Tags for: Light Matters
  • Magazine Article
  • Building and Grounds

Light Matters

A comprehensive study of daylight informs the entire renovation and expansion project
July 31, 2017
Appears in May/June 2008

George Sexton Lighting Designer, George Sexton Associates

Hubbell & Benes, the architects of the museum’s original 1916 building, brought a sophisticated understanding of how to make the most of daylight in a large public space, and the gracious atmosphere of the building embodies that expertise. During the current renovation, the museum engaged Washington, D.C.-based lighting designers George Sexton Associates to evaluate the building and establish a means of reconciling the historic architecture with modern standards of light control. Here, Mr. Sexton illuminates the goals and process that have guided his firm’s work in Cleveland.   

Our attitude toward the 1916 building is that it was quite a wonderful experience the way it was originally designed, and we will do whatever we can to preserve that experience. But what has changed in the time since it was built is that there’s a much better understanding of the effect of light on works of art. So we’re trying to preserve the experience of the building while also protecting the works of art.



Striking this balance starts with basic investigation. In terms of protection, we look at two measures: what is the total cumulative amount of light a work of art ought to be exposed to over the course of a year, and what is the maximum brightness it should ever see. To work all of this out, we do a methodical analysis of the gallery spaces and take light-meter readings at different times of the day—10:00 a.m., 1:00 p.m., and 4:00 p.m.—and at three times of year that represent the high, low, and medium points of expected light exposure. In Cleveland those dates were June 21 (the summer solstice), December 21 (the winter solstice), and March 21 (the spring equinox). We also have lots of data gathered over the past 30 years about the number of sunny and cloudy days different places have statistically. If we’re working for a museum in Cleveland we’ll have different assumptions than when we’re working for one in Fort Worth, as I’m sure you can imagine.

Armed with these data, GSA then turns its attention to the specific works of art to be displayed in particular places. Working backwards from your conservation department’s standards for how much light different classifications of objects can take, we then work on filtering in the skylights—that’s the outer glass you see from outside the building—and the lay lights, which you see from the inside when you look up at the ceiling, to achieve the necessary light levels. This doesn’t mean that there is a constant brightness. Rather, we’re looking at an idea called reciprocity, which takes into account that there will be more daylight in the summer, but much less in the winter, and we calculate an annual total exposure. We also take into account that the artificial lights will not be on when visitors are not around, and that daylight will still shine into the galleries even when the museum is closed.

Then we figure out how much light each gallery should get based on what is in it. Very simply, objects that are inorganic are the least sensitive to light. Stone and bronze, for example, can take unlimited exposure. On the other end are things like watercolors and textiles—organic pigments on organic fibers, which are extraordinarily sensitive. The glass-enclosed spaces in Rafael Viñoly’s new building provide a wonderful opportunity to showcase certain works of art such as sculptures in full daylight. Other rooms, meanwhile, are very carefully controlled at much lower light levels.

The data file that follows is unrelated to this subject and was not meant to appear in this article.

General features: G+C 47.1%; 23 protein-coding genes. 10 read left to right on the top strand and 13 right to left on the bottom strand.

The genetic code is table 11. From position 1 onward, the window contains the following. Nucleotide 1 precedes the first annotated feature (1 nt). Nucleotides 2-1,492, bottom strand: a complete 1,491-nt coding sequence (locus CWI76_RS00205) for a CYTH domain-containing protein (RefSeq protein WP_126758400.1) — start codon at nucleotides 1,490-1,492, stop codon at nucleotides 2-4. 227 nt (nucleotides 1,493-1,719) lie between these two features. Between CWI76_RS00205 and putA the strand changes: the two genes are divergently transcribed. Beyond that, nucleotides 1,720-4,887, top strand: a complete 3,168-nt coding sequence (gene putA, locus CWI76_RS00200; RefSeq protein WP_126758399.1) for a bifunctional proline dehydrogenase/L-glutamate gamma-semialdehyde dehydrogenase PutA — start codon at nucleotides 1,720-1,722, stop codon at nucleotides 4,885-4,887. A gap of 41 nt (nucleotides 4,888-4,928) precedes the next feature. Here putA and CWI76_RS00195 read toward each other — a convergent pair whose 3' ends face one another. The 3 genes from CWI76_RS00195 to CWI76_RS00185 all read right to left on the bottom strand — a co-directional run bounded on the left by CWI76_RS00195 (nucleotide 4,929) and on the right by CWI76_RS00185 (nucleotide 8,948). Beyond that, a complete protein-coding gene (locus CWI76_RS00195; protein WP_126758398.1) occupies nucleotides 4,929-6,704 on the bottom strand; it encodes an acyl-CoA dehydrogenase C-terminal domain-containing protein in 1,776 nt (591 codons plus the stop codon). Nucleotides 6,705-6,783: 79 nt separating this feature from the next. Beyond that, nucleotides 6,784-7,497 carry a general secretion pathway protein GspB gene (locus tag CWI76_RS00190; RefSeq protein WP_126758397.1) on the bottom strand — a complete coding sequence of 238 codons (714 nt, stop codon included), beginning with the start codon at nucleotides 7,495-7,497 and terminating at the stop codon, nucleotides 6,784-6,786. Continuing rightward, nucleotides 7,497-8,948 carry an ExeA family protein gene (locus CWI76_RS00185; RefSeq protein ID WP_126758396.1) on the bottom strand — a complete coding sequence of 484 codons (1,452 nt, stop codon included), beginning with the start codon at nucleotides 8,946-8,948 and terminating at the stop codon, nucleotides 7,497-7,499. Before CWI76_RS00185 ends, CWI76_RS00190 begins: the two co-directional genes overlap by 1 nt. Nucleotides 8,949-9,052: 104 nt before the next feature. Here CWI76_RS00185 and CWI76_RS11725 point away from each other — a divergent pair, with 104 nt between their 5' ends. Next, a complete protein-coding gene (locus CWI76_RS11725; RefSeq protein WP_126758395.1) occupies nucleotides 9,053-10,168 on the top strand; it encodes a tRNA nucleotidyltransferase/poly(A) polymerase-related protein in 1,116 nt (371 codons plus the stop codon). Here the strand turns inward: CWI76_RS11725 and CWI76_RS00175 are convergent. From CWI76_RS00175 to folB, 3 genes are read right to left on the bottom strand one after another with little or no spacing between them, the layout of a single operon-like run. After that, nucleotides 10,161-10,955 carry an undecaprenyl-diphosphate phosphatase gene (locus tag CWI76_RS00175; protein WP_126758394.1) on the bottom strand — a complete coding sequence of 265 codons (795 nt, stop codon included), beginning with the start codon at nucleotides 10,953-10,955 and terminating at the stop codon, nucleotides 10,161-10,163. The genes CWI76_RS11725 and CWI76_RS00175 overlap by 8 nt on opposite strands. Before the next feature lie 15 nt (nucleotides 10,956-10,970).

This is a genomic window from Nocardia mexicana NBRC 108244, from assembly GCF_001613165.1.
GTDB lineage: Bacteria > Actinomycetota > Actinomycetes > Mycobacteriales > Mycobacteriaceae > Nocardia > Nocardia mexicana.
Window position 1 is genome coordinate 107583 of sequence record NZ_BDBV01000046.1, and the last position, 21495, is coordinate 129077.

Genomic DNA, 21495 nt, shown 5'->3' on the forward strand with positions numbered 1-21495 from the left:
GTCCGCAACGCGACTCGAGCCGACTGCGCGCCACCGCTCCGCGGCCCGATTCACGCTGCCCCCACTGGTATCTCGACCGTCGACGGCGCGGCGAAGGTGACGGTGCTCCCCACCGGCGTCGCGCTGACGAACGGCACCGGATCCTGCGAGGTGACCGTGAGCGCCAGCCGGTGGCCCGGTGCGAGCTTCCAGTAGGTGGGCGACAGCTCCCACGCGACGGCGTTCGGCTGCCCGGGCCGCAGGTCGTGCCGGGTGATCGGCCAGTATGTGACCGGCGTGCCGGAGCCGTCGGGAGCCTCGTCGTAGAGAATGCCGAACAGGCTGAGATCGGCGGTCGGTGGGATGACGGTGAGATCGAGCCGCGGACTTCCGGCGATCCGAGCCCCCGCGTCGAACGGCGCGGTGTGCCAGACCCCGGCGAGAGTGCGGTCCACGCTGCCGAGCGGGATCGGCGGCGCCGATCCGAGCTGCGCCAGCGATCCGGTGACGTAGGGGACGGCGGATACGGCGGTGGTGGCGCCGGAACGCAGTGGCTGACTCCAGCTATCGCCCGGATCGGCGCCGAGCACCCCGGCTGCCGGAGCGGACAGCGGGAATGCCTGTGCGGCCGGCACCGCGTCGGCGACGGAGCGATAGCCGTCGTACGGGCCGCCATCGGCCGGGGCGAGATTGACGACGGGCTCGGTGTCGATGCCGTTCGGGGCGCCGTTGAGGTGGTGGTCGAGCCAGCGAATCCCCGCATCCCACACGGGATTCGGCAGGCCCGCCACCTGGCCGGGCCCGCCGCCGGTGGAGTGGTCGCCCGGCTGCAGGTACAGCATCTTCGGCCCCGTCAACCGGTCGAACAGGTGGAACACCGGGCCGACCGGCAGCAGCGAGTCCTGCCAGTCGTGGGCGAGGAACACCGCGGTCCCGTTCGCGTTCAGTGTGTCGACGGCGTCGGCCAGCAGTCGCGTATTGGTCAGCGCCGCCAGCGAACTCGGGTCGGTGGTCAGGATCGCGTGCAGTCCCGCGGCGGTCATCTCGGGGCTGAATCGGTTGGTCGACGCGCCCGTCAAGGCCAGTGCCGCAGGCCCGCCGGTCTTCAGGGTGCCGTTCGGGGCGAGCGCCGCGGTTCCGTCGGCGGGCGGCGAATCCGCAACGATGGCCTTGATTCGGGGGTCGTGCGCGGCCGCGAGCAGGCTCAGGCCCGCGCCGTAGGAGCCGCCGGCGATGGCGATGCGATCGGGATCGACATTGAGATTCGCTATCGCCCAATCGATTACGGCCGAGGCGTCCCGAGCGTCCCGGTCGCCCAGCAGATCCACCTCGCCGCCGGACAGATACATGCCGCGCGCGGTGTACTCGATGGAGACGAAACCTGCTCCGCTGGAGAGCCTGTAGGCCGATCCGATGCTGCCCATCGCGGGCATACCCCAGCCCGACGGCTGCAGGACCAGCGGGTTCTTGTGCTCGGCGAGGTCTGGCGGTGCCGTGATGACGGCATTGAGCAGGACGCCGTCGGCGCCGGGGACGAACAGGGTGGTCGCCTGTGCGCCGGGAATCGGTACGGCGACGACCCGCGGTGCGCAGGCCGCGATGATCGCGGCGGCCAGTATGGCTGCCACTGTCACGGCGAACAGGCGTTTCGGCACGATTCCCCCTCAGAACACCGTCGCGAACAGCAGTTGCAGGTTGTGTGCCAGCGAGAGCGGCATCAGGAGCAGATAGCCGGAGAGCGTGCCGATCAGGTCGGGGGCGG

The visitor’s experience is shaped not only by the absolute levels of brightness, but also by the change in brightness that is perceived while moving through the museum. We are reducing the overall amount of daylight that makes it to the gallery walls in the 1916 building in order to meet the museum’s conservation standards. Despite these decreased levels, though, the visitor will have an impression of more light. Some of this has been achieved by restoring the experience of the original building design—for example, by opening up skylights and lay lights around the rotunda that had been blocked off by later construction. But a lot of it has to do with paying special attention to areas of transition. As you move from one space to another, we want to make sure there are no dramatic leaps in brightness. We’ve all had the experience of walking out of a dark movie theater into the dazzling sunlight. The same thing can happen in a building, so we’ve taken care to modulate these transitions so that by the time you walk into a darker space, your eyes have already adjusted. The visitor can easily see and appreciate the work of art in conditions that also ensure the long-term safety of the object. That’s our mission in a nutshell: beautiful presentation and careful protection.   


french neo





Seasonal Shifts These diagrams show measured light levels in the new French neoclassical gallery (above), one of a few spaces where original skylighting has been restored. At top are the readings for the summer solstice, at the bottom for the winter solstice in December, with the spring equinox between. Red indicates brighter light. The designers are concerned not only with controlling maximum brightness, but with overall light exposure over the course of the year. These studies show how Cleveland’s dim Decembers effectively put some light exposure in the bank—a “sunny day fund” that will be drawn upon during the summer.

Cleveland Art, May/June 2008